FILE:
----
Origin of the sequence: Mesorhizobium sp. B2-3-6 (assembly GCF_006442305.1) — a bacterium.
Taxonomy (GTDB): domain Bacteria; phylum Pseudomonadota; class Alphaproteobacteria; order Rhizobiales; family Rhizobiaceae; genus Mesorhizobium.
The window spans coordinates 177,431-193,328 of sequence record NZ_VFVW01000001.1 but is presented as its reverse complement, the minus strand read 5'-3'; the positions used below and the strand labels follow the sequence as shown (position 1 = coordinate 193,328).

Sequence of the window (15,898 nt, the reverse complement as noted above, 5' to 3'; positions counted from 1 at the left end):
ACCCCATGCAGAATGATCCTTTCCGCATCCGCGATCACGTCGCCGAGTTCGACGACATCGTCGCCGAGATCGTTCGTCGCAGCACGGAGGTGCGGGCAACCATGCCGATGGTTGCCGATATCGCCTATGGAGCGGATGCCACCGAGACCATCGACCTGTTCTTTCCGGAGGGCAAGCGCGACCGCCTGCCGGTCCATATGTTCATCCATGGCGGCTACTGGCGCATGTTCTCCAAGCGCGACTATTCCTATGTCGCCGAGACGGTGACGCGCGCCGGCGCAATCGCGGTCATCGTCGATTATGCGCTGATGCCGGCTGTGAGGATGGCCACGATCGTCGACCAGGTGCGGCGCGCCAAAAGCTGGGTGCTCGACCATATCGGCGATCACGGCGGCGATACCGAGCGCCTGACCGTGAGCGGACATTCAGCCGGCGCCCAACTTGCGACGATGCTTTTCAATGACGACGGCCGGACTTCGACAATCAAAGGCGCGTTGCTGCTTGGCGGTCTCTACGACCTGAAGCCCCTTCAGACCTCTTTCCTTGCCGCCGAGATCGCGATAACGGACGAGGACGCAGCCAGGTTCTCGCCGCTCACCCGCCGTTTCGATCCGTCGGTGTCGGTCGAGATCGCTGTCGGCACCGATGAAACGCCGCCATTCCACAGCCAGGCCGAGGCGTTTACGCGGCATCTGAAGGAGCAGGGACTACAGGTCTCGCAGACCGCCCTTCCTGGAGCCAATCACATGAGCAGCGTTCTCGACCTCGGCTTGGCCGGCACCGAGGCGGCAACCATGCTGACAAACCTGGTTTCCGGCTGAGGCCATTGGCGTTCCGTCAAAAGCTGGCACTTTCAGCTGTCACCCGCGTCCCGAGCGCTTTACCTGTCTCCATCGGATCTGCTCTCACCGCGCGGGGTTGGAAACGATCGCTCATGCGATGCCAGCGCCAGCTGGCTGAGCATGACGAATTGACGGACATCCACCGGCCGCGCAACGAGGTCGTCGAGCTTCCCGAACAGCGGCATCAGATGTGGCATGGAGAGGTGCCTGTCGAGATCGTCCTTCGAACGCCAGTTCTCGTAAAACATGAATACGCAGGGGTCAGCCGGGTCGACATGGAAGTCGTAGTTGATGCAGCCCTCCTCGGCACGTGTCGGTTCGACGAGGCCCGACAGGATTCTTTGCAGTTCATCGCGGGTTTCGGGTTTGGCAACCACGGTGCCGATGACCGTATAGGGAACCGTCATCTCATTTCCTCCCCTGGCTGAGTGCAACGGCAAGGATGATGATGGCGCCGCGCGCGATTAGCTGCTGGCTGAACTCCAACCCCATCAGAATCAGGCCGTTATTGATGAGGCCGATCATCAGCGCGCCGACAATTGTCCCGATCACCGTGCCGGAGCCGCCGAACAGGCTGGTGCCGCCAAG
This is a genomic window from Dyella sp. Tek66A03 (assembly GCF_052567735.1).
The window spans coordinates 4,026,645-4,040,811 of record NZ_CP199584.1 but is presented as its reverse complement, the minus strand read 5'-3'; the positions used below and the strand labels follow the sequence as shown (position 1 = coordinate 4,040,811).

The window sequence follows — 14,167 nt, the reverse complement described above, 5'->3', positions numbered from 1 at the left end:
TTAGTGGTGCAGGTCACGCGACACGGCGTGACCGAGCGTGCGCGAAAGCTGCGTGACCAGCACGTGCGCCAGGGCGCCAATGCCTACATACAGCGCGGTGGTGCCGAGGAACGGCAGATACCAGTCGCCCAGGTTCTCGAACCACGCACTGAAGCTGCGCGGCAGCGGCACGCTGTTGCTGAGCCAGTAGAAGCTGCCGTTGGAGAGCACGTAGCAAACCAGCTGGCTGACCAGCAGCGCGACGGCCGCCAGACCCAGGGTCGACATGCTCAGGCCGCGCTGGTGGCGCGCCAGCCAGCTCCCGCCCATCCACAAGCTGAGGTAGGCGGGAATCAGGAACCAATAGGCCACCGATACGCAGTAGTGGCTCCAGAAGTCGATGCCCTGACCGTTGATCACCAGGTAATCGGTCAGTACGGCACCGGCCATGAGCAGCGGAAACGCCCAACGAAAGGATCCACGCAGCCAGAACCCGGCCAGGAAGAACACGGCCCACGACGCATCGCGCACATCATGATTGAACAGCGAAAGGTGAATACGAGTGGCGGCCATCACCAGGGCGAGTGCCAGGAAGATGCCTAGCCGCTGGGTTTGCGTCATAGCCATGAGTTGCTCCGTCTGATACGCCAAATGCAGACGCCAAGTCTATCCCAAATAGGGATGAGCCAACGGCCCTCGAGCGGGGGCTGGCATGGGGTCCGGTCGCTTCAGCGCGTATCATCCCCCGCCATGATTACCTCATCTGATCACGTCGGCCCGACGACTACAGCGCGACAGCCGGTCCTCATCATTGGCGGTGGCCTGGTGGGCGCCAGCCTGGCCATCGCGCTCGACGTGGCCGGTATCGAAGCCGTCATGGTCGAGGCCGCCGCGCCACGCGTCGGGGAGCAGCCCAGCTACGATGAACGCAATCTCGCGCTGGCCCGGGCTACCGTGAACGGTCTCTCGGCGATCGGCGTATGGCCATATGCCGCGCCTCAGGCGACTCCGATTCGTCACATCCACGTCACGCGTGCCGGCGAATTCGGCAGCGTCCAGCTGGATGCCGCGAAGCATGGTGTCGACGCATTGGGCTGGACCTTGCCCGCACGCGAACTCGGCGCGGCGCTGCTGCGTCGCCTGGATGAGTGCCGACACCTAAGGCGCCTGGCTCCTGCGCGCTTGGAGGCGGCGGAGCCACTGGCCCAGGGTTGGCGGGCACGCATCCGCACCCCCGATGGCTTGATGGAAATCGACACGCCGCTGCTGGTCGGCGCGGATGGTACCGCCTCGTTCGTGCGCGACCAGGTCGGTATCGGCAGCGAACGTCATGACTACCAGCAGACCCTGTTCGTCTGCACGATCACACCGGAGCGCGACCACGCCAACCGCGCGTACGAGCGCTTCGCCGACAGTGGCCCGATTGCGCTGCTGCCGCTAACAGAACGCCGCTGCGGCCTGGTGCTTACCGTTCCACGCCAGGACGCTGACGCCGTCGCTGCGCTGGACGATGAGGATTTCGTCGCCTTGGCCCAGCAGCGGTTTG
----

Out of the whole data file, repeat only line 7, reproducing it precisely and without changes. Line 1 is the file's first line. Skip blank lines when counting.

The window spans coordinates 4,026,645-4,040,811 of record NZ_CP199584.1 but is presented as its reverse complement, the minus strand read 5'-3'; the positions used below and the strand labels follow the sequence as shown (position 1 = coordinate 4,040,811).